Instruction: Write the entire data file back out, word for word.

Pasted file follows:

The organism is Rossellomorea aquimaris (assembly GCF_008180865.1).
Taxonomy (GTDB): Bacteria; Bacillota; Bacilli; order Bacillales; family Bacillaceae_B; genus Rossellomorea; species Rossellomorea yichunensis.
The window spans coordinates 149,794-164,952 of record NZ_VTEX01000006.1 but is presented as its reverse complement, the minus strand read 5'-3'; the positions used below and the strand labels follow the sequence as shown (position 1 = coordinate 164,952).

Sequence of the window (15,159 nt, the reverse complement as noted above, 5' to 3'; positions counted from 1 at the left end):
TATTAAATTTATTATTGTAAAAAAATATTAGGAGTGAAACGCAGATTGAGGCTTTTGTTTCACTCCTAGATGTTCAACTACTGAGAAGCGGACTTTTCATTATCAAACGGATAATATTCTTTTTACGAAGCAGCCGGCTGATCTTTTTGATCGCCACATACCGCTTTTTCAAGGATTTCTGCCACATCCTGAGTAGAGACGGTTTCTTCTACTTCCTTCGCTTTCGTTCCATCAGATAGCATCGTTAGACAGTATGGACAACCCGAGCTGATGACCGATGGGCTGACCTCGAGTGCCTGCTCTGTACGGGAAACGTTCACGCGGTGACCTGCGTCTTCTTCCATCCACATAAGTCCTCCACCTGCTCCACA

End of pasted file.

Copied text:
The organism is Rossellomorea aquimaris (assembly GCF_008180865.1).
Taxonomy (GTDB): Bacteria; Bacillota; Bacilli; order Bacillales; family Bacillaceae_B; genus Rossellomorea; species Rossellomorea yichunensis.
The window spans coordinates 149,794-164,952 of record NZ_VTEX01000006.1 but is presented as its reverse complement, the minus strand read 5'-3'; the positions used below and the strand labels follow the sequence as shown (position 1 = coordinate 164,952).

Sequence of the window (15,159 nt, the reverse complement as noted above, 5' to 3'; positions counted from 1 at the left end):
TATTAAATTTATTATTGTAAAAAAATATTAGGAGTGAAACGCAGATTGAGGCTTTTGTTTCACTCCTAGATGTTCAACTACTGAGAAGCGGACTTTTCATTATCAAACGGATAATATTCTTTTTACGAAGCAGCCGGCTGATCTTTTTGATCGCCACATACCGCTTTTTCAAGGATTTCTGCCACATCCTGAGTAGAGACGGTTTCTTCTACTTCCTTCGCTTTCGTTCCATCAGATAGCATCGTTAGACAGTATGGACAACCCGAGCTGATGACCGATGGGCTGACCTCGAGTGCCTGCTCTGTACGGGAAACGTTCACGCGGTGACCTGCGTCTTCTTCCATCCACATAAGTCCTCCACCTGCTCCACA